It’s about ‘we’

Written by Brenda Schimke

We’re all hurting in some way, even those who have been able to keep working, social distancing is tough.

When we move away from federal disaster support and start re-opening our economy, lasting economic pain will continue, particularly for our students.

The youngest who need the classroom and caring teachers to learn those important life skills of reading, writing and math. Educators will tell you, by Grade 3 they can predict quite accurately which students will be high school dropouts.

For all ages, public education provides those valuable life lessons including socialization, teamwork, acceptance of those who are different, sharing, and how to handle adversity and unfairness.

For Grade 12 graduates the pandemic has taken away their first major milestone—graduation and graduation celebrations—something they will never get back. 

There is an emotional impact on all students, first climate change and now pandemics. They have every right to be fearful for their future and we have a deep collective responsibility to them.

Likewise, for university and college graduates who must start their careers in the middle of an economic shutdown. It took seven years for our economy to recover from the 2008 economic crisis. To date, the Covid-19 economic slowdown is twice as bad as it was in 2008.

Students continue to face large and ever-increasing tuition fees—unlike my baby boom generation—usually funded by huge student loans and part-time work.

Their part-time jobs disappeared months ago when restaurants closed, and their outlook for summer jobs or a career post-Grade 12 is uncertain and stressful. 

To make matters worse, students are required to start paying back their student loans six months after graduation.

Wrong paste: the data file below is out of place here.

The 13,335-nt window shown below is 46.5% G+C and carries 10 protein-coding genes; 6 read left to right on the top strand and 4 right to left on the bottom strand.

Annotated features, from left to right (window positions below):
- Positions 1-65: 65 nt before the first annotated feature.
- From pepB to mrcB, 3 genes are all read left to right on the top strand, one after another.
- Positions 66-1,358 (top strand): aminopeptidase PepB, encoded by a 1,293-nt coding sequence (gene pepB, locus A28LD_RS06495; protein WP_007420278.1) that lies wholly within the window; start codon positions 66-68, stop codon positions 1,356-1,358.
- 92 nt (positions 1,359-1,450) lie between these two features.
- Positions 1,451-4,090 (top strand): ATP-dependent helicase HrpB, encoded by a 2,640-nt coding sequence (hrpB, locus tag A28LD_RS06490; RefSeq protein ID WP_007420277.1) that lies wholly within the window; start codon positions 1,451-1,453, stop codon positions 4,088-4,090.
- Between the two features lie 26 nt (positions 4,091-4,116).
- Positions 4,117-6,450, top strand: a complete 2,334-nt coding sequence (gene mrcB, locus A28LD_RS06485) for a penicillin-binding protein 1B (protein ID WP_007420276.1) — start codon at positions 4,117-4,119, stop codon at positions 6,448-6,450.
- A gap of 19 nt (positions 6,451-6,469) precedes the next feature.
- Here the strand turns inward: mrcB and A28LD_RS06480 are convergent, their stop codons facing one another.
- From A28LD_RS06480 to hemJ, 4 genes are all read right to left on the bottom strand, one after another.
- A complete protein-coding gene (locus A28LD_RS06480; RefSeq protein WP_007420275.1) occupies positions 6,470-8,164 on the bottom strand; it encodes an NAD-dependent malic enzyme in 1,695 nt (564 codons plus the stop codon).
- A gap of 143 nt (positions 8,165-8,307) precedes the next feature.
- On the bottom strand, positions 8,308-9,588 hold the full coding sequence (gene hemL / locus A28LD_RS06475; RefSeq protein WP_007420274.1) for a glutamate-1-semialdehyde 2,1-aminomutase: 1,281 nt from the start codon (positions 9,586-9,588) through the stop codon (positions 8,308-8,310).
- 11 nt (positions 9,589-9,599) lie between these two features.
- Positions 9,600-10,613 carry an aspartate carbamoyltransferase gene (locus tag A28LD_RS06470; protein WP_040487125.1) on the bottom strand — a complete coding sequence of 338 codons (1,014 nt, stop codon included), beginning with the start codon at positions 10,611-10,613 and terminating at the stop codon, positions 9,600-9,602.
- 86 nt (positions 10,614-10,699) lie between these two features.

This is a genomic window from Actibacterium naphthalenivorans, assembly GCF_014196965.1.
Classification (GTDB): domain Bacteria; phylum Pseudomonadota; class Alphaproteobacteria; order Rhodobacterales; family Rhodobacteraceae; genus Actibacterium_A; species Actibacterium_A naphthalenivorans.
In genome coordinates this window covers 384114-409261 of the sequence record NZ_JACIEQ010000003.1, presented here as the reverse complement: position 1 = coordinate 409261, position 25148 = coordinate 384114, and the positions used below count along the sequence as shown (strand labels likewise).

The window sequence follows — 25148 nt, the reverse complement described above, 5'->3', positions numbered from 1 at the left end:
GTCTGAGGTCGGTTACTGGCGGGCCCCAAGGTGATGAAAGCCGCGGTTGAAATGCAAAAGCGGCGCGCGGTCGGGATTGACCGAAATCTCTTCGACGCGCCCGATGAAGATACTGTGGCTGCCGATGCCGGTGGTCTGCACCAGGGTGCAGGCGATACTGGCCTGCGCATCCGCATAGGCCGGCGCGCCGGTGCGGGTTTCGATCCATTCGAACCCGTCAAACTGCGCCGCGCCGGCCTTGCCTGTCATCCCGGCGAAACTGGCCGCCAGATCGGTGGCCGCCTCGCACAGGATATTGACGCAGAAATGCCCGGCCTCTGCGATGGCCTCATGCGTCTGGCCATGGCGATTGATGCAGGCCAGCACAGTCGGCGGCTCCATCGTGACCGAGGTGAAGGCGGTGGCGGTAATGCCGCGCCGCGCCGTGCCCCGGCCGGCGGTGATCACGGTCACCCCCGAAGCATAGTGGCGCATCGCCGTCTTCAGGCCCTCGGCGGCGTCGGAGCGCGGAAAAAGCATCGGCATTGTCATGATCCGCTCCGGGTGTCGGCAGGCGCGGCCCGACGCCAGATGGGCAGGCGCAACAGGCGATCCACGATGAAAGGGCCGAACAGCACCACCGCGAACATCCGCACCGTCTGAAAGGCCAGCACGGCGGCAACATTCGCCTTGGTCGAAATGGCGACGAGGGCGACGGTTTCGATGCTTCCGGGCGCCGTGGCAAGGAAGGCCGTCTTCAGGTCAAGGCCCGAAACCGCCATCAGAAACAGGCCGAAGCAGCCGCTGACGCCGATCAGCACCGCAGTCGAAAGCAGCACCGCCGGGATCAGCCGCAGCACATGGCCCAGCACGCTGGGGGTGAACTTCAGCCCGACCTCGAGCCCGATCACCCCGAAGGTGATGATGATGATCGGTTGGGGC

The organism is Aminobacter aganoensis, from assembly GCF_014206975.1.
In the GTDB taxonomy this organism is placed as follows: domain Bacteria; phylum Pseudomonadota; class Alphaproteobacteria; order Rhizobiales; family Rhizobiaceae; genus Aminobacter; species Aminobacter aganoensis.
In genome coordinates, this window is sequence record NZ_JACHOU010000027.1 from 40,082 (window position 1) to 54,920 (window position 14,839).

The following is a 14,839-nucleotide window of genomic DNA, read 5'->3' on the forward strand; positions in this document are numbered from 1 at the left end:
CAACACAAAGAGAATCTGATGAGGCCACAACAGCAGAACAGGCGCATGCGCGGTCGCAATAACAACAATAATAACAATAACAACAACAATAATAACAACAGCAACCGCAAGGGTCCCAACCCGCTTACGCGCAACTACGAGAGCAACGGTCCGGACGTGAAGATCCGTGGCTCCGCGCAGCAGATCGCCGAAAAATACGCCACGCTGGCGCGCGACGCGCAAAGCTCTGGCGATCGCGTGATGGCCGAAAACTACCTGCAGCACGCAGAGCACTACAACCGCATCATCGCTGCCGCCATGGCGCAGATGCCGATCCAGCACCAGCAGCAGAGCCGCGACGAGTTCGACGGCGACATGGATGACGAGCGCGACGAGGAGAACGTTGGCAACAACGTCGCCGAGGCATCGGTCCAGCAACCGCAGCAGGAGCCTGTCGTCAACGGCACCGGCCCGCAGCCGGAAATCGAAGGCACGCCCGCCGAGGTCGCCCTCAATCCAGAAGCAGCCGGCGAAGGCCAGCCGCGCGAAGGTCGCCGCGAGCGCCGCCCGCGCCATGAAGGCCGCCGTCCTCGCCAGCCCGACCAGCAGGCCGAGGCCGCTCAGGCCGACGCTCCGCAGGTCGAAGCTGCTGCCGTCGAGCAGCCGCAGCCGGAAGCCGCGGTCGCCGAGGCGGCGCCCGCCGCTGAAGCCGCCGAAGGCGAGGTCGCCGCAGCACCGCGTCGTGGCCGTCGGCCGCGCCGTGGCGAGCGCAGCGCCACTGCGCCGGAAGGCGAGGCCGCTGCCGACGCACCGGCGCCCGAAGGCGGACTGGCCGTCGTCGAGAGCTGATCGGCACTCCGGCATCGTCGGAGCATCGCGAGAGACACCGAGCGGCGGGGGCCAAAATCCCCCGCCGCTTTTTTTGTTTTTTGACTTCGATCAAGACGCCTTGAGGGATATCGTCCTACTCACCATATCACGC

The defunding and hollowing out of public schools, colleges and universities continues unabated in Alberta.

Even more financial instability is facing our post-secondary institutions as international student revenues dry up. These students had become a significant alternate revenue source—$22 billion dollars per year in Canada—to offset continual government cuts.

The Alberta government announced a 20 per cent cut in post-secondary education funding over three years.

Two northern colleges in Grande Prairie and Fort McMurray actually took a nine per cent cut this year alone. 

Lakeland College, with campuses in Vermilion and Lloydminster, although a smaller cut, has suspended five trade-focussed programs to make their budget work. 

There are 25 other post-secondary institutions making similar choices even though enrollments always rise during economic downturns.

The new funding model for K-12 public education flies in the face of social distancing guidelines.

Schools with declining or stable student populations are the big winners. These most often have the smallest classroom sizes and will be better able to deal with social distancing.

Ironically, the new formula penalizes schools with growing student populations, further driving down learning opportunities and outcomes for the vast majority of Alberta students, and making social distancing all but impossible.

Education outcomes is the number one predictor of any country’s economic success and the prosperity of its citizens. Alberta has always fared well internationally but our standing continues to slip.

Ironically, at the same time, we’re underfunding public education, undermining the expertise of our teachers, and not empowering or supporting our educators as they restructure and reinvent learning strategies to meet employer’s needs of the future, the amount of tax dollars to private schools increases annually.

Defeating the provincial cash deficit on the backs of students is such a red herring!

Sound investments in re-envisioning, restructuring and strengthening public education is the key to long-term returns for today’s youth and tomorrow’s seniors.

B. Schimke

ECA Review

About the author

Brenda Schimke

Schimke is a Graduate with Distinction from the University of Alberta with a BCom degree. She has lived and worked in Alberta, BC and Ontario.